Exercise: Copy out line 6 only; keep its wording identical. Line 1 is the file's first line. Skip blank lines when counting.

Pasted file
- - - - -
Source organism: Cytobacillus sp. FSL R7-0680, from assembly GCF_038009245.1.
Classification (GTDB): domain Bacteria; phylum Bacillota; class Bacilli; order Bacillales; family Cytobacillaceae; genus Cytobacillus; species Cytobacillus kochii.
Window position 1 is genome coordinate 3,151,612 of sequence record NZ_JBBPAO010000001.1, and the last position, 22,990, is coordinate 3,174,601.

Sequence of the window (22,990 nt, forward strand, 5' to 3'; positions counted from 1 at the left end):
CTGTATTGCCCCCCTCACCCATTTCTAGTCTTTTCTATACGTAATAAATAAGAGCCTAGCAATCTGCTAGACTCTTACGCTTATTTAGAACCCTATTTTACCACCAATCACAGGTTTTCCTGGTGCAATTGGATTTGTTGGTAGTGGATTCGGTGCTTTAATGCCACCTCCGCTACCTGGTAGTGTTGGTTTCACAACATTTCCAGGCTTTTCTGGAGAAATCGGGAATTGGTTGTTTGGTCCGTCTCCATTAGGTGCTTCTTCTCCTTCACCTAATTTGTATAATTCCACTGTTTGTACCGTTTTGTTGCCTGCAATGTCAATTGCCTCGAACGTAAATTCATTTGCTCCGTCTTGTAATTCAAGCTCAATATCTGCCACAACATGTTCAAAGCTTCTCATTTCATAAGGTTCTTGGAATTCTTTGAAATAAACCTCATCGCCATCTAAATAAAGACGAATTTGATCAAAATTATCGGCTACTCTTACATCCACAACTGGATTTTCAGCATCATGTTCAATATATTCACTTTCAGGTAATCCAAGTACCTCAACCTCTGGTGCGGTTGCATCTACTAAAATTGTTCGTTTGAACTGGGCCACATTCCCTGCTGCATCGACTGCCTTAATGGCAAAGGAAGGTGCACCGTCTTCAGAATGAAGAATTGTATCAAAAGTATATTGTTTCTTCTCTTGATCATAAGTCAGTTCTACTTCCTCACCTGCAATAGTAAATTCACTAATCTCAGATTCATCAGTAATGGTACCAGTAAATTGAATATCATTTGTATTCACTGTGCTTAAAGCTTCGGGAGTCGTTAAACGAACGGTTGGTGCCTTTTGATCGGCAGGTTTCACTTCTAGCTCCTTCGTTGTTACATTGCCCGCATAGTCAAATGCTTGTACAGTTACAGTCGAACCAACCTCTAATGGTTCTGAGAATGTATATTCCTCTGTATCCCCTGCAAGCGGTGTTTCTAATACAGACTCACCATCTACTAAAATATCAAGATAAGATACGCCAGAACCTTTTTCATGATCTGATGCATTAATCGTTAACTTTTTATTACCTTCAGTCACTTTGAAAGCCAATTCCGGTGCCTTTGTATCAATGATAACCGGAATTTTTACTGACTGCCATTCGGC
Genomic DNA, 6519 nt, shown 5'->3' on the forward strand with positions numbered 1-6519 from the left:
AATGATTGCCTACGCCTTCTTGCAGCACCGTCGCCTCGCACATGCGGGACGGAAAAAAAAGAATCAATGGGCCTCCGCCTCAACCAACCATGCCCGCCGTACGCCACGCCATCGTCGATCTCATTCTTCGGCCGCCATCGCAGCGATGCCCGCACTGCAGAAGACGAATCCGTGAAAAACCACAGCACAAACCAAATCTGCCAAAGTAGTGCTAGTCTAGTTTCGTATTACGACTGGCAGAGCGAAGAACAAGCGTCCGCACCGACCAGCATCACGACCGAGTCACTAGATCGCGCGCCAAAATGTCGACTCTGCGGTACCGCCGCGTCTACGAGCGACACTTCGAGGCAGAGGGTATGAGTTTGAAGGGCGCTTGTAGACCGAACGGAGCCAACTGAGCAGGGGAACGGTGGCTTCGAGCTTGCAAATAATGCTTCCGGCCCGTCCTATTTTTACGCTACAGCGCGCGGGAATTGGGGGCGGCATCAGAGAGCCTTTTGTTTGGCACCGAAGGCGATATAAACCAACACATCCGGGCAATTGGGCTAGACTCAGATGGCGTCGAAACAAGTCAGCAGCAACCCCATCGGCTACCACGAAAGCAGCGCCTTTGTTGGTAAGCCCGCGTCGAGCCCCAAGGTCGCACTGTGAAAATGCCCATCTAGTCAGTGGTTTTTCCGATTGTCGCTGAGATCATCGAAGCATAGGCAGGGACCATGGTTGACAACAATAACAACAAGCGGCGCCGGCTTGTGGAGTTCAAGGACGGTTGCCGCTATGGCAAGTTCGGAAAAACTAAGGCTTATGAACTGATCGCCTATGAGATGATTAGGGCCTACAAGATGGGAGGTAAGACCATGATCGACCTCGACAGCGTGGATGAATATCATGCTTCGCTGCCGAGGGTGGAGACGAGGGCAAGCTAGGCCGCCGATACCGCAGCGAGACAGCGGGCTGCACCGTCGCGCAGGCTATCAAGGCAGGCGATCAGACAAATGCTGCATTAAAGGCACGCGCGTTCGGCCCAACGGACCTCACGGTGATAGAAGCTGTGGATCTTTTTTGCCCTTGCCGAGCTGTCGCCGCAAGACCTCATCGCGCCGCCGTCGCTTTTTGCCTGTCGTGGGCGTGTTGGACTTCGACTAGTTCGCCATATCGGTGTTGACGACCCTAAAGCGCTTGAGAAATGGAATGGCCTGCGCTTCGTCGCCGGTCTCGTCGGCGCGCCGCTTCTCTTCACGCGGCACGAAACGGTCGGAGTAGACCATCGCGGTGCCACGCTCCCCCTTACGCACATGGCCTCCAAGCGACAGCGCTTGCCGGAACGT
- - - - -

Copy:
Genomic DNA, 6519 nt, shown 5'->3' on the forward strand with positions numbered 1-6519 from the left: